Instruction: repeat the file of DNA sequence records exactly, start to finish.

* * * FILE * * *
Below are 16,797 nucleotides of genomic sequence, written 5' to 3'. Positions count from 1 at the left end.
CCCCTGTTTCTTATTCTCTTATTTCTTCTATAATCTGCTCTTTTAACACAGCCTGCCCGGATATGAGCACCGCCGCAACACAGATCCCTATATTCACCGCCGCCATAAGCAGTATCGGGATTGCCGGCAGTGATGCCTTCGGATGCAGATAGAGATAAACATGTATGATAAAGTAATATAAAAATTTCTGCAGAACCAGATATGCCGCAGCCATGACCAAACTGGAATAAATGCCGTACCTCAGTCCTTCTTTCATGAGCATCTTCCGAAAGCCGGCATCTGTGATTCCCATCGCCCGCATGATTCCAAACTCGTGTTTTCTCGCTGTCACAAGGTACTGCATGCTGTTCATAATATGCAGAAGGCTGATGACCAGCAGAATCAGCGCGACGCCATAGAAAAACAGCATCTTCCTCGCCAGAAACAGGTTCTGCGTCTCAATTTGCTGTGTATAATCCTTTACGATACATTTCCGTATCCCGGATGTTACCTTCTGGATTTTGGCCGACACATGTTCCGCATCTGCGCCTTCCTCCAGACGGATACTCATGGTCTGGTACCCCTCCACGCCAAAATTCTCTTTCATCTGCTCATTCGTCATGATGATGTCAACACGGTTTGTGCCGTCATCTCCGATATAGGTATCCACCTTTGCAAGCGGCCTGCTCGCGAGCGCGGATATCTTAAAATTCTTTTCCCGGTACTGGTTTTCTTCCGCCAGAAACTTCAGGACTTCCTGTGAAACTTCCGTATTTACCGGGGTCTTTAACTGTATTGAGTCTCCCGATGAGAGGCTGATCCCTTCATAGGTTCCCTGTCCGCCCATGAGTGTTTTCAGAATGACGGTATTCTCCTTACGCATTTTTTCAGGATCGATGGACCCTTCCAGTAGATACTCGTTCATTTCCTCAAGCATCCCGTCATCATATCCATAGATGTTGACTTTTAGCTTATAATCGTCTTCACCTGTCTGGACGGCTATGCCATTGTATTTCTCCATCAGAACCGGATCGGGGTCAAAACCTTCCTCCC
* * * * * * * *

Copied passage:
Below are 16,797 nucleotides of genomic sequence, written 5' to 3'. Positions count from 1 at the left end.
CCCCTGTTTCTTATTCTCTTATTTCTTCTATAATCTGCTCTTTTAACACAGCCTGCCCGGATATGAGCACCGCCGCAACACAGATCCCTATATTCACCGCCGCCATAAGCAGTATCGGGATTGCCGGCAGTGATGCCTTCGGATGCAGATAGAGATAAACATGTATGATAAAGTAATATAAAAATTTCTGCAGAACCAGATATGCCGCAGCCATGACCAAACTGGAATAAATGCCGTACCTCAGTCCTTCTTTCATGAGCATCTTCCGAAAGCCGGCATCTGTGATTCCCATCGCCCGCATGATTCCAAACTCGTGTTTTCTCGCTGTCACAAGGTACTGCATGCTGTTCATAATATGCAGAAGGCTGATGACCAGCAGAATCAGCGCGACGCCATAGAAAAACAGCATCTTCCTCGCCAGAAACAGGTTCTGCGTCTCAATTTGCTGTGTATAATCCTTTACGATACATTTCCGTATCCCGGATGTTACCTTCTGGATTTTGGCCGACACATGTTCCGCATCTGCGCCTTCCTCCAGACGGATACTCATGGTCTGGTACCCCTCCACGCCAAAATTCTCTTTCATCTGCTCATTCGTCATGATGATGTCAACACGGTTTGTGCCGTCATCTCCGATATAGGTATCCACCTTTGCAAGCGGCCTGCTCGCGAGCGCGGATATCTTAAAATTCTTTTCCCGGTACTGGTTTTCTTCCGCCAGAAACTTCAGGACTTCCTGTGAAACTTCCGTATTTACCGGGGTCTTTAACTGTATTGAGTCTCCCGATGAGAGGCTGATCCCTTCATAGGTTCCCTGTCCGCCCATGAGTGTTTTCAGAATGACGGTATTCTCCTTACGCATTTTTTCAGGATCGATGGACCCTTCCAGTAGATACTCGTTCATTTCCTCAAGCATCCCGTCATCATATCCATAGATGTTGACTTTTAGCTTATAATCGTCTTCACCTGTCTGGACGGCTATGCCATTGTATTTCTCCATCAGAACCGGATCGGGGTCAAAACCTTCCTCCC